"Aaaaarrrghhhh," yells unemployed Argentine Jorge as, picking up a hammer, he goes on the rampage, demolishing a hotel room in the middle of Madrid.
Elsewhere in the same hotel, seven 'colleagues' are doing the same to another 20 rooms, but the hotel manager doesn't bat an eyelid.
On the contrary, the smashing time is a deliberate plan the NH Hoteles chain hatched to kill two birds with one stone: Lay the groundwork for extensive renovation of its establishment on Alcala boulevard while allowing eight stressed out city residents to let off steam.
"That's got to be worth 15 years' therapy," says jobless Jorge afterwards.
The unemployed 26-year-old was a little reserved to begin with, letting on only that he felt "very stressed" amid issues such as "hair loss and stomach upsets," as well as a so far fruitless job search.
But once he got hold of the hammer there was no stopping him and soon he had virtually destroyed the room, its bathroom and the television and cupboards for good measure to "get rid of some daily stress."
Throwing a chair against the walls accelerated the job.
"I never thought it would feel so good," Jorge beams after he and the others set to work having donned white overalls, a helmet, mask and safety goggles.
"This anti-stress technique consists of destroying everything in order to feel liberated," explained Eduardo Aldan, a Spanish actor charged with selecting the edgy eight for the demolition job on Madrid's central Alcala boulevard.
There were an initial 1,000 candidates -- which means there are plenty of frustrated people still out there, hopefully without hammers.
Those selected were "the most stressed," Aldan explained.
Journalists outnumbered the wreckers after NH Hoteles, which runs 335 establishments in 21 countries, decided the idea would be a good publicity stunt as well as boon to the room busters.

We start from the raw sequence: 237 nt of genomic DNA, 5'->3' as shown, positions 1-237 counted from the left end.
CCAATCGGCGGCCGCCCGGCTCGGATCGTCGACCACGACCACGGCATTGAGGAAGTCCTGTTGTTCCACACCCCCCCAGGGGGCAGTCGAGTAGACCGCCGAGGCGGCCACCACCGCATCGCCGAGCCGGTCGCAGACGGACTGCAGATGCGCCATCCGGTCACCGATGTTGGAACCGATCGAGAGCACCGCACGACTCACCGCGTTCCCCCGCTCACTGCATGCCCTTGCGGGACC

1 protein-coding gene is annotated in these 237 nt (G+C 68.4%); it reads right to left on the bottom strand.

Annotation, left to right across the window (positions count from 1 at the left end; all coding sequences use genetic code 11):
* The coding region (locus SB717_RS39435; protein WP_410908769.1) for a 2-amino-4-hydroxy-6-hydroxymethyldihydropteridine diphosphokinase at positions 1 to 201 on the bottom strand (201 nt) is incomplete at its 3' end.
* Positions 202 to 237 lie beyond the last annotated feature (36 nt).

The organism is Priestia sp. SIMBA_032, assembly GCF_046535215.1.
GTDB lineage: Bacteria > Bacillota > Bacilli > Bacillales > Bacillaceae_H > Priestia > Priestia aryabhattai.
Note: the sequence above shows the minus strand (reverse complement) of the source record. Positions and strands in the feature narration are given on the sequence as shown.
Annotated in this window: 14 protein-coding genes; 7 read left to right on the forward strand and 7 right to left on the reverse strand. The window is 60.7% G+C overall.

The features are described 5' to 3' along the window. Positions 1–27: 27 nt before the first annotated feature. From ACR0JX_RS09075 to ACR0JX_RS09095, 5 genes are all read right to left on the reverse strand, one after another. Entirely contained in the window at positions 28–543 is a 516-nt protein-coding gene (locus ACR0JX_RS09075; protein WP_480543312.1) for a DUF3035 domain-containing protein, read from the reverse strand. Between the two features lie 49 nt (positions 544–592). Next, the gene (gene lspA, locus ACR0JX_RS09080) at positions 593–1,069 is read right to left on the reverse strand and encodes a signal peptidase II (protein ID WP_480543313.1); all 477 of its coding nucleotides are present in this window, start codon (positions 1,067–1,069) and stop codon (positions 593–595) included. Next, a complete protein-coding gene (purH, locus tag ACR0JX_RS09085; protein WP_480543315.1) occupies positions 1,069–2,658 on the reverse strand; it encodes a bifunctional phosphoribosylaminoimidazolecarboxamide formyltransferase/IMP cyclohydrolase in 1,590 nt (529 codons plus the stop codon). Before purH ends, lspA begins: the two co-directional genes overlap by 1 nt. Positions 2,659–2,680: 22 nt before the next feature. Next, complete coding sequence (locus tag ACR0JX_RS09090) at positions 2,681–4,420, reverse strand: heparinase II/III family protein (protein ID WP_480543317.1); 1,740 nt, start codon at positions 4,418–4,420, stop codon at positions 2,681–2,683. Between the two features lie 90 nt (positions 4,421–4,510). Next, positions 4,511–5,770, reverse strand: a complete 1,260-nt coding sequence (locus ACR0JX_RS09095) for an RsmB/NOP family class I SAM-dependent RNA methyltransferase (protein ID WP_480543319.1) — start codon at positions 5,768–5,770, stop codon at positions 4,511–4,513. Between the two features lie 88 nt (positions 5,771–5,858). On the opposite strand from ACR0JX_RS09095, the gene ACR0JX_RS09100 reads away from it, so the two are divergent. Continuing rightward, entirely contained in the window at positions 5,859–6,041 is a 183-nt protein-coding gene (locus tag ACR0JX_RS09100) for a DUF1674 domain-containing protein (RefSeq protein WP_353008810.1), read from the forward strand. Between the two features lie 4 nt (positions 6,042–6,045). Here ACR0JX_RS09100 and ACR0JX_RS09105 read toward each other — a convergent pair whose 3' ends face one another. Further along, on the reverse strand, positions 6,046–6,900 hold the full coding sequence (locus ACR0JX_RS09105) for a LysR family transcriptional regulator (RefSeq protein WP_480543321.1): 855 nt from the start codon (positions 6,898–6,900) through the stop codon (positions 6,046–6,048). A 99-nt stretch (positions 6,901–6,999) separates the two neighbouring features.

"It was great," enthused Pablo, an IT worker aged 32, after undertaking an activity which allowed him to forget for a brief while "the bank, the lack of free time, and the home" he cannot afford as prices spiral in the city.
"I want to wreck a few more," he let slip as he emerged from a cloud of dust, smiling broadly.
The eight had to undertake a series of tests before they made the final cut, the initial 1,000 first whittled down to 12 finalists.
First, they had their pulse taken then it was on to a questionnaire to determine their anxiety level.
By test three things had got physical, would-be participants urged to warm up by pummeling a punch ball dressed as an archetypal boss while yelling out the cause of their woes.
Jorge whipped on a pair of boxing gloves before laying into the punch ball and screaming: "Money!"
Another stressed soul, 40-year-old taxi driver Felix, shouted: "The M30," the generally packed ring road which surrounds Madrid that is often a nightmare for capital commuters.
Gala, a PR worker aged 30, blasted a "lack of time" before boxing the "boss" around the ears.
Miguel Angel, who will now move in to oversee the rooms' renovation, came along to watch.
"I'm here to ensure they don't hurt themselves," he remarked.
Angel was not convinced of the merits of the exercise.
"I'm sure that it will give us extra work. It's not really the way to do things," he noted.